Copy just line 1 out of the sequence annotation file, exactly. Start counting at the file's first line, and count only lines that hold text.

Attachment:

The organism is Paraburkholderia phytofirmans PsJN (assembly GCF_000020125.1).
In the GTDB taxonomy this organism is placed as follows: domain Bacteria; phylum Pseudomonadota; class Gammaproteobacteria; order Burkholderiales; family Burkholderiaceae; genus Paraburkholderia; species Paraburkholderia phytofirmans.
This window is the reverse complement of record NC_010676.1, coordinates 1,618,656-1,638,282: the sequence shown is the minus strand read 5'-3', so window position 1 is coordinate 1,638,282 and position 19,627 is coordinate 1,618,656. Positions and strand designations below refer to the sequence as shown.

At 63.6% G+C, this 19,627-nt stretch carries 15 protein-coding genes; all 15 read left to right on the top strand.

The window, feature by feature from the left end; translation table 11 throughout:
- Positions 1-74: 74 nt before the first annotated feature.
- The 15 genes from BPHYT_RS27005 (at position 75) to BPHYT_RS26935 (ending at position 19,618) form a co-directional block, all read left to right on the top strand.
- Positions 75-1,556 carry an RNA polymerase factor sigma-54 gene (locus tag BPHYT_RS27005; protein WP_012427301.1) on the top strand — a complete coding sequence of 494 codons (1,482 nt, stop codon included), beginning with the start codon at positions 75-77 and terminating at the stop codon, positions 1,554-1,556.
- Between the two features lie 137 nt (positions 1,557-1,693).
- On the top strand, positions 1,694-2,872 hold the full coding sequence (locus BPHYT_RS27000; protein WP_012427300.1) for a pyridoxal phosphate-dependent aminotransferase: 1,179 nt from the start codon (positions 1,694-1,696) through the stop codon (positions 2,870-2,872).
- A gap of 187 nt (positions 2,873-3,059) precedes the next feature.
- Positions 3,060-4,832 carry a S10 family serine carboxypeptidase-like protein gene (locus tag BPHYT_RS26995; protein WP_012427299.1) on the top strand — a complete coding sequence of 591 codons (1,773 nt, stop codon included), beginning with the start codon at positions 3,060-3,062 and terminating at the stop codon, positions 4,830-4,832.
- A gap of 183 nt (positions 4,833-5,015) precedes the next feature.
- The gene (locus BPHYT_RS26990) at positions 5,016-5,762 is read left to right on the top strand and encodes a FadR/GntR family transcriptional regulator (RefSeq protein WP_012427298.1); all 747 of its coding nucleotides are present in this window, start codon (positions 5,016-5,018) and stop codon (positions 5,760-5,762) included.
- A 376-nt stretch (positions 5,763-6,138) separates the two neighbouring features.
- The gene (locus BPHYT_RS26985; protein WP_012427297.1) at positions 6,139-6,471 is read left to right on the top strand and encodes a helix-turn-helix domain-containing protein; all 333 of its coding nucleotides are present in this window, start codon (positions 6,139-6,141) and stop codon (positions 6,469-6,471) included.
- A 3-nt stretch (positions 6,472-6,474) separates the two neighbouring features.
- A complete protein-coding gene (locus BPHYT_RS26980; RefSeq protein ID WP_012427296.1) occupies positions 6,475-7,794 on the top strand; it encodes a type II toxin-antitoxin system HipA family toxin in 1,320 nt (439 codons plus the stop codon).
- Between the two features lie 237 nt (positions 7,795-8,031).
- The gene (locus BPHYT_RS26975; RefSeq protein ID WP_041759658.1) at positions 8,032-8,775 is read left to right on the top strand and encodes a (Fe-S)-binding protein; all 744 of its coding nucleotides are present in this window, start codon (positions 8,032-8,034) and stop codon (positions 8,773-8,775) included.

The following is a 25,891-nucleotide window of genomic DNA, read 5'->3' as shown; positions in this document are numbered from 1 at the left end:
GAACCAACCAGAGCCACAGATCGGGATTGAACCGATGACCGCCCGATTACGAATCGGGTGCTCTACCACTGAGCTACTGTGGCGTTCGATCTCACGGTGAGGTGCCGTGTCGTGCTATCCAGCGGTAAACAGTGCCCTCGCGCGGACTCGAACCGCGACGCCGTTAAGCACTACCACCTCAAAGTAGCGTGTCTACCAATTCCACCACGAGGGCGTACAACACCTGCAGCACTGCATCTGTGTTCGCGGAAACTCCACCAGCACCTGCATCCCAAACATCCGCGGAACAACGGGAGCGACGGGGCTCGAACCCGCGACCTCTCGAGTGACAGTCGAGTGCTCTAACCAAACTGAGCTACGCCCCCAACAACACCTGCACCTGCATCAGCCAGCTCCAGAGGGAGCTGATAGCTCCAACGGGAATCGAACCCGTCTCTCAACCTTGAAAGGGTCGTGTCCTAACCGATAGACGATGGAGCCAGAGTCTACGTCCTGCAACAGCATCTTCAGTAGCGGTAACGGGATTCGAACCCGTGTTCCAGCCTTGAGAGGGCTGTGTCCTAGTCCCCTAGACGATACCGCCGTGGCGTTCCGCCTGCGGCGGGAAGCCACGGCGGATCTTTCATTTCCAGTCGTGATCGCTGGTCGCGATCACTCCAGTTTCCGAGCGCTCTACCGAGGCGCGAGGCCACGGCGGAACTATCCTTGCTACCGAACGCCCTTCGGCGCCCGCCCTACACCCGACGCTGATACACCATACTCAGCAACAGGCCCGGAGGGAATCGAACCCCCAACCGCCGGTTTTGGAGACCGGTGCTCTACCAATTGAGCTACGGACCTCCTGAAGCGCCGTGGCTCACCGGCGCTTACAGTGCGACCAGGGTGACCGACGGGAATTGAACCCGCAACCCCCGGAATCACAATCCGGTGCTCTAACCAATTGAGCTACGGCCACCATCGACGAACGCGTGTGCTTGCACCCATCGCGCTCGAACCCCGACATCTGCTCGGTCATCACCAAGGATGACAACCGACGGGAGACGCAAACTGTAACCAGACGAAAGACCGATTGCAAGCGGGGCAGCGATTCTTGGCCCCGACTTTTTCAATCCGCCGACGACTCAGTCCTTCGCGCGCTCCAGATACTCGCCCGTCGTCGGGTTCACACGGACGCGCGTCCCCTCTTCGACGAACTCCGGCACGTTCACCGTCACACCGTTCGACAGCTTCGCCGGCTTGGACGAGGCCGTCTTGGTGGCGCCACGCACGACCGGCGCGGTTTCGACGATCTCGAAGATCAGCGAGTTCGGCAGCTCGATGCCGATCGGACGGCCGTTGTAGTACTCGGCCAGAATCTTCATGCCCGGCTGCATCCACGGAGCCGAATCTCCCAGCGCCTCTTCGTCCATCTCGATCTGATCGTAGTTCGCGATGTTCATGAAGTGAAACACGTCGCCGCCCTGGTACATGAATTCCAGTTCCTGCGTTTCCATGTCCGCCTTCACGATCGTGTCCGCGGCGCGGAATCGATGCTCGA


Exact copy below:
The organism is Paraburkholderia phytofirmans PsJN (assembly GCF_000020125.1).